Contempt of court occurs when a person subject to a court order willfully fails to comply with the judge's ruling. Like most aspects of family law, issues of contempt in divorce cases are governed by the laws of individual states, with variations both in procedure and consequence. As a general rule, however, the law empowers divorce courts not only to enter orders, but also to enforce them.
Although state laws on contempt of court vary, contempt can exist any time a person fails to comply with a court order despite having the ability to do so. In the context of family law, a parent can commit contempt by failing to pay child support as ordered or refusing to allow the other parent's court-ordered visitation. Failure to pay alimony, attorney fees or marital debts can also constitute contempt. State law can make exceptions for what can or cannot constitute contempt. California, for example, does not consider failure to contribute to community property debt as punishable contempt.
A family court's contempt powers range from financial sanctions -- ordering a party to pay a fine or contribute to the other side's attorney fees -- to imprisonment. Courts can incarcerate a party for a set period of time as punishment for a contemptuous act or to coerce that party to comply with the court's order. Contempt also carries very important indirect consequences; refusing to comply with a family court judge's orders can make you appear defiant and uncooperative, which can influence the outcome of a case.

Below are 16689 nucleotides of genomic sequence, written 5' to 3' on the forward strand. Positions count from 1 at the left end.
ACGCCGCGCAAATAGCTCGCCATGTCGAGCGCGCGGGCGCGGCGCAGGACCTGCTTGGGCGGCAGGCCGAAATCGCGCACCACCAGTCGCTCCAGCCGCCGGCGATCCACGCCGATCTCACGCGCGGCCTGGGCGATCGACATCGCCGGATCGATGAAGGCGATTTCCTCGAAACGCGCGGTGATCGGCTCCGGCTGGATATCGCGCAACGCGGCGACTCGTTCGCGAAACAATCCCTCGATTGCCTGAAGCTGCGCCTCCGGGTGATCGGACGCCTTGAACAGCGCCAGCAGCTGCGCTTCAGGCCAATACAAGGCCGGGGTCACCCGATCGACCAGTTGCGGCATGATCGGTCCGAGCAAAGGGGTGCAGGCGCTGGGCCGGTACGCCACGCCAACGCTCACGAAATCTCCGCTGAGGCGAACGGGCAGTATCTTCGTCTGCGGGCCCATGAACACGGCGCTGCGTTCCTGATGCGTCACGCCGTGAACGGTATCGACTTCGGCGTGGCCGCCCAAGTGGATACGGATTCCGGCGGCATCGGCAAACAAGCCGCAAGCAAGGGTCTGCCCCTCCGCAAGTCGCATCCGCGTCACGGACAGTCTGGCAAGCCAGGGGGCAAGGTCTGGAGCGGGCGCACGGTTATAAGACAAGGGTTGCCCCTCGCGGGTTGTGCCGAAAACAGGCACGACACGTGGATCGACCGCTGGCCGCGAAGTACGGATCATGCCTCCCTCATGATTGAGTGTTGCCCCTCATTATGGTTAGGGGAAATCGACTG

While contempt may exist in any willful failure to comply with a court's order, punishment is not automatic. The aggrieved party may have to file more than one contempt motion before the noncomplying party gets incarcerated. Typically, a family court judge will give the noncomplying party an opportunity to "purge" himself of contempt by complying with the court's order within a specified time period. The swiftness with which a court deploys its contempt powers will vary not only from jurisdiction to jurisdiction, but also from judge to judge within the same courthouse.
Not all failures to comply with a court order will constitute punishable contempt. A party failing to pay child support or alimony can defend himself by showing the court that he actually couldn't pay -- he may have lost his job, for example, or suffered a serious reduction in his hours. A party refusing to comply with a custody order may be able to point to some behavior on the part of the other side -- substance abuse, domestic violence or some other activity not in the child's best interests -- as justification for not allowing visitation time as ordered.